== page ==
Why This Recipe Works
- Cutting the squash crosswise instead of lengthwise creates long spaghetti-like strands.
- Cutting off the stem and flower ends of the squash create more air circulation in the interior cavity of the squash and promote water evaporation during roasting.
- Roasting the squash until it’s crisp-tender ensures the squash will hold up to being tossed with a range of sauces or dressings for serving.
- Waiting to salt the squash until after it’s cooked guarantees that it roasts evenly, as salt draws out excess moisture that can lead to uneven cooking.
A dear friend of mine, who also happens to be a professional recipe-writer, visited while I was knee-deep in development for this recipe. She looked around my kitchen, stocked with a dozen spaghetti squashes and littered with scribbled-on testing notepads, and assured me she could help with the project. I looked at her with hopeful eyes, as I was in dire need of an aha! moment. This was her professional advice: “Take the spaghetti squash, throw it in the trash, and cook up a box of real spaghetti.”
While she didn’t get me any closer to closing the case of the perfect roasted spaghetti squash recipe, she did help me arrive at an important realization. Spaghetti squash is not, and will never be, a proper spaghetti substitute. Let’s let go of that unrealistic ambition off the bat. It will never be doughy, silky, or springy. As Daniel reminds us in his spaghetti squash slaw recipe, spaghetti squash is a member of the cucurbita family, and has textures, flavors, and aromas reminiscent of its cousin, the cucumber. The plant is not one bit wheat adjacent, so we shouldn’t fault it for not being pasta-y any more than we would long strands of human hair (which, for the record, also make for a terrible pasta substitute).
When roasted, the squash’s flesh shreds into strands that have a mild and slightly sweet flavor. The texture should be uniformly crisp-tender with every bit. But I’ve found in my spaghetti squash cooking experience that the texture can vary greatly depending on how you prepare and cook it. Of all the varieties of squash I’ve cooked in my career, spaghetti squash is the most challenging. You could cook three different squash and have three totally different results: One may roast up soft and tender, the next wet and mushy, and the third turn out downright crunchy. Once during testing I somehow roasted a squash where the roasted strands were both raw and over-cooked at the same time! It made for an unpleasant eating experience.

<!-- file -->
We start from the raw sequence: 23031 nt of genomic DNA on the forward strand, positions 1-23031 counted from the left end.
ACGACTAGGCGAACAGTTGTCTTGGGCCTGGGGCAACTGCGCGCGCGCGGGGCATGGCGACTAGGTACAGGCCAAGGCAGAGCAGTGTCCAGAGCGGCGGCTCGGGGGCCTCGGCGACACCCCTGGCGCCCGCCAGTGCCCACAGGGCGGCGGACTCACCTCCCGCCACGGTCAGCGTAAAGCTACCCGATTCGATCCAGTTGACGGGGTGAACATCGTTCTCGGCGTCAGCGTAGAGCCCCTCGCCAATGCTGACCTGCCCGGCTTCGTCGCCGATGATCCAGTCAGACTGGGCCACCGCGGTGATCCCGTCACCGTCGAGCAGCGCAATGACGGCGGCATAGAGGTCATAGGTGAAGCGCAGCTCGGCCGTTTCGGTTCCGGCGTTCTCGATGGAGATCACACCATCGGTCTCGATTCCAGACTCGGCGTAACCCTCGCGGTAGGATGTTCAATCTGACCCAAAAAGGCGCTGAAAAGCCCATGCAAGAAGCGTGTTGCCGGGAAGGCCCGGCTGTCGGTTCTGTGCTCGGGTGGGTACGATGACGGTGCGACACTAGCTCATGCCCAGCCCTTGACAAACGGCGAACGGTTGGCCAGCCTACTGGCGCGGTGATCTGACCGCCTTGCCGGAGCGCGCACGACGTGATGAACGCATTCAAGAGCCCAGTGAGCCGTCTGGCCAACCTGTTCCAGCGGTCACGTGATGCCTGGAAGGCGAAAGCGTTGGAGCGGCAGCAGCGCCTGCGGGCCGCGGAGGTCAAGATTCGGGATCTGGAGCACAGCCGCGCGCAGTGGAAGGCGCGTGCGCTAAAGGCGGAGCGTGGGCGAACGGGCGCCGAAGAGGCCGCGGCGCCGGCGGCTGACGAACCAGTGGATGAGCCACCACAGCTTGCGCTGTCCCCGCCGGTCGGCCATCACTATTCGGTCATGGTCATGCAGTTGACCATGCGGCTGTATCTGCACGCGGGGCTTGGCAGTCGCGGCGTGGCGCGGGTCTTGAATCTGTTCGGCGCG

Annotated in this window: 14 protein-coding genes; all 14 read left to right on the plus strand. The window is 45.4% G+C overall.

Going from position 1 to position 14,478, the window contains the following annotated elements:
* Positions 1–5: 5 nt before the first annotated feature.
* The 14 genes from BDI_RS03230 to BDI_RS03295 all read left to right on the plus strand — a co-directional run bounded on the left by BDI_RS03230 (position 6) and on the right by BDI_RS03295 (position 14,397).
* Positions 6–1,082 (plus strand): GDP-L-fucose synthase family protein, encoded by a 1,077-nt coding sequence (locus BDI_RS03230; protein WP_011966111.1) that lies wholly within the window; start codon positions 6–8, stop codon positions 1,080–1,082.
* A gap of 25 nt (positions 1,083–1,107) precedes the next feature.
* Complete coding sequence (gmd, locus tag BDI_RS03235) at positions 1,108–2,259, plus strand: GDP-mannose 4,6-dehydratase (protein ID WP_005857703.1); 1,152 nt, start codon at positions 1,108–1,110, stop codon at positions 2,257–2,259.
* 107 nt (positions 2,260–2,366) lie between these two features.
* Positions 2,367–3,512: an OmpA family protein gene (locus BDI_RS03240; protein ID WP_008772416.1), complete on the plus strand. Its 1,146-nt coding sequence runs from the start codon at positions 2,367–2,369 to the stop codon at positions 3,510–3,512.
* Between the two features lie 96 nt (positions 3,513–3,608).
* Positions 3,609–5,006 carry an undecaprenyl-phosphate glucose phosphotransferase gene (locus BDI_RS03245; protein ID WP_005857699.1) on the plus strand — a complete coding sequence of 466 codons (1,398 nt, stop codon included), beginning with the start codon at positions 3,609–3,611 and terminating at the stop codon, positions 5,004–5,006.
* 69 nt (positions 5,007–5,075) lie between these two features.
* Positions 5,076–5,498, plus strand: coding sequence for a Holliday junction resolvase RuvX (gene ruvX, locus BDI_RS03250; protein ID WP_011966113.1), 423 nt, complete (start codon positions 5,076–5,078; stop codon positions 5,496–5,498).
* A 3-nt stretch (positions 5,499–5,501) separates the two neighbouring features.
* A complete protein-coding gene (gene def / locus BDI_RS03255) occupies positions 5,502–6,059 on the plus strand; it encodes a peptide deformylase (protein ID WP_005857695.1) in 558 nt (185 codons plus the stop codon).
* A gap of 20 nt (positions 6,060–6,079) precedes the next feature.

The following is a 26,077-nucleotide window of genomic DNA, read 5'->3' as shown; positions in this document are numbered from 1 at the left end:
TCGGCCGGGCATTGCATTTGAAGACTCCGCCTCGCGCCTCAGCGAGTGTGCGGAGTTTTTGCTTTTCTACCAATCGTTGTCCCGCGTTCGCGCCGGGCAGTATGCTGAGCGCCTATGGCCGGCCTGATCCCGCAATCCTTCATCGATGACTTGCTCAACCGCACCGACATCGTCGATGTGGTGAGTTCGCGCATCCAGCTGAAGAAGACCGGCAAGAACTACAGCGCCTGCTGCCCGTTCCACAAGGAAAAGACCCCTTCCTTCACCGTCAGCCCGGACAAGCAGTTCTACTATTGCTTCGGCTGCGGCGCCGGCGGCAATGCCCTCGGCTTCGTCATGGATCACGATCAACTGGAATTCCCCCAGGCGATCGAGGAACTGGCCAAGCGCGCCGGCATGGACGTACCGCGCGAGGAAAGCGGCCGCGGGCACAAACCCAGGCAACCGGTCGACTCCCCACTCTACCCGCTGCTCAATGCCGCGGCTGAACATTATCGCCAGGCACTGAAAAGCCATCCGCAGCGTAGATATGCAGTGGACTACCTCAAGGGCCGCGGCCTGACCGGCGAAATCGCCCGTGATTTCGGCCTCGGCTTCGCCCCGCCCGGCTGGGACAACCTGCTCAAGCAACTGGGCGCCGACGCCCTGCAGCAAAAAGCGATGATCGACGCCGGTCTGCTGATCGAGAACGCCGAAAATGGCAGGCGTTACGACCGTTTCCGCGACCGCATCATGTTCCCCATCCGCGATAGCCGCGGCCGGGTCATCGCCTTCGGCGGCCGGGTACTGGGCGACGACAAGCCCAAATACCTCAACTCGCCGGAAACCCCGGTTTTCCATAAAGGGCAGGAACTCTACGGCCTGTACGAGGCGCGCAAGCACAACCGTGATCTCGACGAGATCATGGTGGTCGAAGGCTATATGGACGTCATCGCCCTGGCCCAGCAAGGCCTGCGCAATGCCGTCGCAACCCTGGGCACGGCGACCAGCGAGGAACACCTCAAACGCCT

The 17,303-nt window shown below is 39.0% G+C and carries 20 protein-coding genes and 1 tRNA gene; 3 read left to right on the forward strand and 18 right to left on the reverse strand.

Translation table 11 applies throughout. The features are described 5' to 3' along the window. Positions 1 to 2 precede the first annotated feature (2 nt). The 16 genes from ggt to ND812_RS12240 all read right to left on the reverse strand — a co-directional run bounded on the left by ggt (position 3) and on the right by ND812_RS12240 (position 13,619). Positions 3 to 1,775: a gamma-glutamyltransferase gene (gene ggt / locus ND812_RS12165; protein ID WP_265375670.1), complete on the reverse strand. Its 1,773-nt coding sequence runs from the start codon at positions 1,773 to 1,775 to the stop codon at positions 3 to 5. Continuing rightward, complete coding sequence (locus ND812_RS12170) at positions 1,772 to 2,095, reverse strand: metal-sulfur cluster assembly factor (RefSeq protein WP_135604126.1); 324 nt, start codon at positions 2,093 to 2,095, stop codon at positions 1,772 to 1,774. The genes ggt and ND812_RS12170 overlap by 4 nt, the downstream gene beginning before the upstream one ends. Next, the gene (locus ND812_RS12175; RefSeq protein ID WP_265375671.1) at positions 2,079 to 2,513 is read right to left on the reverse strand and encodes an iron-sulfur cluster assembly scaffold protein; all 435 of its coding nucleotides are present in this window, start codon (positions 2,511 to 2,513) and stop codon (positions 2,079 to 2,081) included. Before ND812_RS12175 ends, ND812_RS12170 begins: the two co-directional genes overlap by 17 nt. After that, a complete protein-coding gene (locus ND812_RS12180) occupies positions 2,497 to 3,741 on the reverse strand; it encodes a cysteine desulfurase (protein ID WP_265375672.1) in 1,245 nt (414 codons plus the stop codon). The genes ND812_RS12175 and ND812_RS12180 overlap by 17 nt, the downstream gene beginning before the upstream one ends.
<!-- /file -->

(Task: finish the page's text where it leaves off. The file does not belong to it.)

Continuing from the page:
After cooking my way through these unpleasant trials, I eventually was able to produce consistently good results. I found a method that created long, distinct, fluffy strands of spaghetti squash with an al dente texture in every strand. No, these successful tests didn’t magically produce squash that tasted like spaghetti, but I did produce perfectly roasted al dente spaghetti squash that would absorb and cling well to a range of flavorful sauces or dressings, which, as much as I’m loathe to admit, is at least in that way similar to real spaghetti.
What to Look for When Buying Spaghetti Squash
You can find spaghetti squash year-round in most grocery stores, but its peak season runs from early fall through winter. In general, you want to look for a firm, odorless squash without spots on the flesh. If you’re following this recipe, look for a squash between three and three-and-a-half pounds. If you’re preparing more than one squash at once, make sure they are similar in size so they roast at the same rate.
I learned the hard way that even if it looks, feels, and smells like a healthy, fresh squash, there could still be a bad apple–or in this case, squash–in the bunch. One time I sliced a good-looking squash open to find strands that had already shredded themselves–they were falling off as I de-seeded the raw inner cavity. I went ahead and roasted it anyway. When I tasted it, I was sure I had some sort of cleaning chemical residue on my fork. The flavor was acrid and astringent. After a little research, I learned why this happened.
It turns out winter squashes aren’t the rough and tumble cold-lovers I thought they were. As Harold McGee points out in On Food and Cooking, they are best stored at a temperature around 55 degrees Fahrenheit or they can suffer from “cold injury” (On Food and Cooking, 333). If a winter squash experiences extreme cold (or other environmental stressor), it may produce increased levels of cucurbitacin, a chemical found in this family of plants that, you guessed it, has an extremely bitter flavor. I don’t know if that particularly awful squash described above had a problematic past in a chilly field or if it was accidentally refrigerated during transport or storage, but it certainly had signs of “cold injury.” Luckily, the extremely bitter spaghetti squash is the exception and not the rule.